Before joining the FATF in 2010, India enacted client identification requirements under the “Prevention of Money Laundering Act of 2002” (“PMLA”) and rules made thereunder for several financial firms. Specific requirements are also outlined in this respect by sectoral regulators including the Reserve Bank of India (RBI), Securities and Exchange Board of India (SEBI), Insurance Regulatory Development Authority of India (IRDAI), and Pension Fund Regulatory and Development Authority (PFRDA). The collective term for these client identification processes is “Know Your Customer” or KYC norms. However, the PMLA framework has continuously been changed, purportedly due to India’s FATF responsibilities.

Key Challenges of the Indian KYC framework

Although the FATF permits certain flexibility in the creation of KYC requirements, this flexibility is not completely utilized in India. In comparison to nations like Australia, Germany, the UK, the EU, and the US, we find that India enforces extremely strict KYC criteria. According to the research, India’s implementation of KYC standards has three major issues:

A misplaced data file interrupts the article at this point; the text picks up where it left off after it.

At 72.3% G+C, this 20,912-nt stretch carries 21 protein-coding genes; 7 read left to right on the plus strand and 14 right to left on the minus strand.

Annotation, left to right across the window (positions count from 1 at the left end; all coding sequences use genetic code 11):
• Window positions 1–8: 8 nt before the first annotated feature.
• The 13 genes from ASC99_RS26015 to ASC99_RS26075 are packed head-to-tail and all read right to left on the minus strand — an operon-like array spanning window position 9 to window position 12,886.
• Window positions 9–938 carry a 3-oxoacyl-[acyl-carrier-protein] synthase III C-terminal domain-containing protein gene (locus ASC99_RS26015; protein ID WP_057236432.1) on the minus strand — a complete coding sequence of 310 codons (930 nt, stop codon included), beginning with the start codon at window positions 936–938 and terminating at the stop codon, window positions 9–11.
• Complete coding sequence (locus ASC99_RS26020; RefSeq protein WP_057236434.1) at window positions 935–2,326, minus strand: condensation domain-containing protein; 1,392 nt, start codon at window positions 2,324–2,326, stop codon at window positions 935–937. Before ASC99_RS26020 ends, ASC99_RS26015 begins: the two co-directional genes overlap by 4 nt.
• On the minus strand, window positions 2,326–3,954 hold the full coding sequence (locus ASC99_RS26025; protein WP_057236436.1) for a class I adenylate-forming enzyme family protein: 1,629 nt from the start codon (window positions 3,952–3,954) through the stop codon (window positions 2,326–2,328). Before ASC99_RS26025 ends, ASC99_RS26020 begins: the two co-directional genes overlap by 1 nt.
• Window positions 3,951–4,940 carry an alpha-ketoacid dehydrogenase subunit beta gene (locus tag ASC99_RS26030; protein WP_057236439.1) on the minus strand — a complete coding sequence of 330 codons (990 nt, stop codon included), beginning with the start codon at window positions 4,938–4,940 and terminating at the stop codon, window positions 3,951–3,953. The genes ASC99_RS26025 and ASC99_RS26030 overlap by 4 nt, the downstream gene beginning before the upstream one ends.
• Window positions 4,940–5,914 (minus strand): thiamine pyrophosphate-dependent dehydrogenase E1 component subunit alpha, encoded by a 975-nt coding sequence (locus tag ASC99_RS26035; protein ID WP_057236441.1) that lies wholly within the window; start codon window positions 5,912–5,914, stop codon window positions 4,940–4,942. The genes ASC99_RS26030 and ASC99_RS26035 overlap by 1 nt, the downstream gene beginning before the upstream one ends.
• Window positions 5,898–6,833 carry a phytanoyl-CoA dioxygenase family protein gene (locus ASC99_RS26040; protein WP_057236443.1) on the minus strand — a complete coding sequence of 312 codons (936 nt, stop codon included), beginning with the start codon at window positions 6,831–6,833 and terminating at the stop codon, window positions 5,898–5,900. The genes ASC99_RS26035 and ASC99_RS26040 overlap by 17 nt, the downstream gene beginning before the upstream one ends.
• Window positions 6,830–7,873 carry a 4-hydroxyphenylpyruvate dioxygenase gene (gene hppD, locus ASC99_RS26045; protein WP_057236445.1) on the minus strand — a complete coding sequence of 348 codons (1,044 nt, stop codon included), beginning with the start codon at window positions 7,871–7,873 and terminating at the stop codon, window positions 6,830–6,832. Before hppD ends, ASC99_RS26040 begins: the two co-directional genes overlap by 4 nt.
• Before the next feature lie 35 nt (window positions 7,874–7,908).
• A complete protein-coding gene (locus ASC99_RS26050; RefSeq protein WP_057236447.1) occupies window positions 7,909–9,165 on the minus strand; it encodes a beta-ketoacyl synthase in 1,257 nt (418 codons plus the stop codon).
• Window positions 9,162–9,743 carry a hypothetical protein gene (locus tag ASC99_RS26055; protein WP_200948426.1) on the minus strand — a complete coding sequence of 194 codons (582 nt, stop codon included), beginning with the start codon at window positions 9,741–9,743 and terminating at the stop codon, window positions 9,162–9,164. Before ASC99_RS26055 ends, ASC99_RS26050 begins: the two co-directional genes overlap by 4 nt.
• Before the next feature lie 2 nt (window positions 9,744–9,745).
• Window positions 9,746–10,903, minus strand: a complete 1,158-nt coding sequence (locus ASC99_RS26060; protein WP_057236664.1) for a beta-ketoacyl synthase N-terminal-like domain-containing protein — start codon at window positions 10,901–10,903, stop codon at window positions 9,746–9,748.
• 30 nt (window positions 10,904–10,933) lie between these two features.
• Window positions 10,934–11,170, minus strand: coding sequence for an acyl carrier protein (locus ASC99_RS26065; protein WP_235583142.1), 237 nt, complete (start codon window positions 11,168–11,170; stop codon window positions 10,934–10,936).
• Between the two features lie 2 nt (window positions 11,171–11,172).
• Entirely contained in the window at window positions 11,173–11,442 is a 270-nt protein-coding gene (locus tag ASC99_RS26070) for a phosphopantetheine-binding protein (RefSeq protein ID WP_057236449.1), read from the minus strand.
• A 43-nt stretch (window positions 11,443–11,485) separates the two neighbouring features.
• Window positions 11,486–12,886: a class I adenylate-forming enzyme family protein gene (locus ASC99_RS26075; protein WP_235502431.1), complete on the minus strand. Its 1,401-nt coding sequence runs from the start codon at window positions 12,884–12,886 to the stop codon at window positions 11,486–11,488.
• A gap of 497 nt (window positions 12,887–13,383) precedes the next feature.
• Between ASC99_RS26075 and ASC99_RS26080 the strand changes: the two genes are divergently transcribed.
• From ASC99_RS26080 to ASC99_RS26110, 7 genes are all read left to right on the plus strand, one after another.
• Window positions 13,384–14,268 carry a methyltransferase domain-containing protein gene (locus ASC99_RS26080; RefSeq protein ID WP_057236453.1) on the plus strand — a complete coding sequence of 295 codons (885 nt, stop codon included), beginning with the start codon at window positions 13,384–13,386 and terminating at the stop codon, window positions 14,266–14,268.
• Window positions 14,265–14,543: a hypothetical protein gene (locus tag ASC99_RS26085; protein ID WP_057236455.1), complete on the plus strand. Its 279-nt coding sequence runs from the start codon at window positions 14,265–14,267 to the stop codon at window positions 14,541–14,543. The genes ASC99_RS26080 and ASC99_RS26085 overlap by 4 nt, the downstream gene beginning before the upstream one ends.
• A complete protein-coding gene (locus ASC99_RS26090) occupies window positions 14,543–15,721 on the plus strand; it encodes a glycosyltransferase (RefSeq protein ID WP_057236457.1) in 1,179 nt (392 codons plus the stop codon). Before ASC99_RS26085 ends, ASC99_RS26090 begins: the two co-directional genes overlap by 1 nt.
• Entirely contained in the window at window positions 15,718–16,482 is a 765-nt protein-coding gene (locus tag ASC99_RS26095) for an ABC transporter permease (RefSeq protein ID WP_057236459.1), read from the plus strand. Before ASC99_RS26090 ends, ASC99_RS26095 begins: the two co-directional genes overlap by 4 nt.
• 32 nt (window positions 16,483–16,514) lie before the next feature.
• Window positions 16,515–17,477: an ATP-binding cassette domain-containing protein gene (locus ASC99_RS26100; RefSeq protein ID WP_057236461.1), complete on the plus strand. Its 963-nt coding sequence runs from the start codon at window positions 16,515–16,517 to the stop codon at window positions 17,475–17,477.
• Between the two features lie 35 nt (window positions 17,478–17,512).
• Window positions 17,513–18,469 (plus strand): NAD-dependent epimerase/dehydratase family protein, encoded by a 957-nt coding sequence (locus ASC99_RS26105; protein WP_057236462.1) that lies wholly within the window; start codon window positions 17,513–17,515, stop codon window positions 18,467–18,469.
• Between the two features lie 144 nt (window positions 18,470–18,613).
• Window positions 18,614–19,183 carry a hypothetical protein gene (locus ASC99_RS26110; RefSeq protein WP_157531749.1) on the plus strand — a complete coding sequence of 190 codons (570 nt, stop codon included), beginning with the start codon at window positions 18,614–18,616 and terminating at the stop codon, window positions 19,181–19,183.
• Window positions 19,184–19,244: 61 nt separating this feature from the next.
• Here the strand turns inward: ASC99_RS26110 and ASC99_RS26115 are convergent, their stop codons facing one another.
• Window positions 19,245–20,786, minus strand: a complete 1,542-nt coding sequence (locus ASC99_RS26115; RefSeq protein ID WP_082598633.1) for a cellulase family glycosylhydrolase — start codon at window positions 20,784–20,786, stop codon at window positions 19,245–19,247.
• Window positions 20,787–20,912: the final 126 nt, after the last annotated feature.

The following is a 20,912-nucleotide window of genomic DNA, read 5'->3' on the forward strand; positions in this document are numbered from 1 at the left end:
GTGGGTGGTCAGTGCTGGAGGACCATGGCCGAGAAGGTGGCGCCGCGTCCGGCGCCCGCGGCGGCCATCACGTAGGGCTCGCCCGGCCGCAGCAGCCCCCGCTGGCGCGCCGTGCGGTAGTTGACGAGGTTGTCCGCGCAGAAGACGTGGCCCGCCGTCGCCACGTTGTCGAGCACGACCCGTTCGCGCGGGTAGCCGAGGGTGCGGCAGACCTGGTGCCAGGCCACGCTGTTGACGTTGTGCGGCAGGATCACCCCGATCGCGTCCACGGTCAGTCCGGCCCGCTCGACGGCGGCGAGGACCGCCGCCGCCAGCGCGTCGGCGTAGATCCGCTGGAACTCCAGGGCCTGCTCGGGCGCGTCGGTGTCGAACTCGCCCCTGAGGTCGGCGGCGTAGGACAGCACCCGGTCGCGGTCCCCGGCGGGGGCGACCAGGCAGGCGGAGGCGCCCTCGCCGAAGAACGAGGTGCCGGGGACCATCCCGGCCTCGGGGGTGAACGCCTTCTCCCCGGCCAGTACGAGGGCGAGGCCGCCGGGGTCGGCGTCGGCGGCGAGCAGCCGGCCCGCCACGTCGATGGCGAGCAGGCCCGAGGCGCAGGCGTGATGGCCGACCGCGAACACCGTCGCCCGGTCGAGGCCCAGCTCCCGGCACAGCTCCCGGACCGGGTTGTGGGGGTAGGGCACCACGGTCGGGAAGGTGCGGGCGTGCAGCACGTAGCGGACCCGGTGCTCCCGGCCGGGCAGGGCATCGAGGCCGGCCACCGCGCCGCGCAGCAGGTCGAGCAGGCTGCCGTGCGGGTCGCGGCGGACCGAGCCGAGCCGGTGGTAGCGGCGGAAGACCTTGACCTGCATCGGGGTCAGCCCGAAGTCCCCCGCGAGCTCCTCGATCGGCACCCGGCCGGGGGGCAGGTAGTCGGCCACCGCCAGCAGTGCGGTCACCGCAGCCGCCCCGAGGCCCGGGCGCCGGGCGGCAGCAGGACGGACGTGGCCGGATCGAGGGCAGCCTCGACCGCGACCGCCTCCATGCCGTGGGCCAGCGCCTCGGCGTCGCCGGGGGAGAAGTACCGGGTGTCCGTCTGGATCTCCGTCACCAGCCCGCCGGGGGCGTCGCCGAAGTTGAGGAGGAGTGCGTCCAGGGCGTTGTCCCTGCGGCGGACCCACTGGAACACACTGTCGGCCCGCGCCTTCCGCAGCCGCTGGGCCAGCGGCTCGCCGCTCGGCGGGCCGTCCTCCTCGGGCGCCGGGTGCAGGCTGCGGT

1. Address evidence requirements are overly stringent and comprehensive in Indian law, which places too much weight on them. At the KYC stage, Indian regulators demand that consumers show documentation of their current, permanent, and residential locations. For marginalized or vulnerable groups of the population, the requirement to provide documentation of several addresses and the lack of flexibility in this respect might be problematic. This is especially true considering the large proportion of Indians who may not have a stable or permanent address, including migrant workers, nomadic populations, vulnerable communities, the homeless, etc. Even in circumstances where the person has a permanent address, they may lack legally recognized documentation (OVDs) that attest to their “present address”.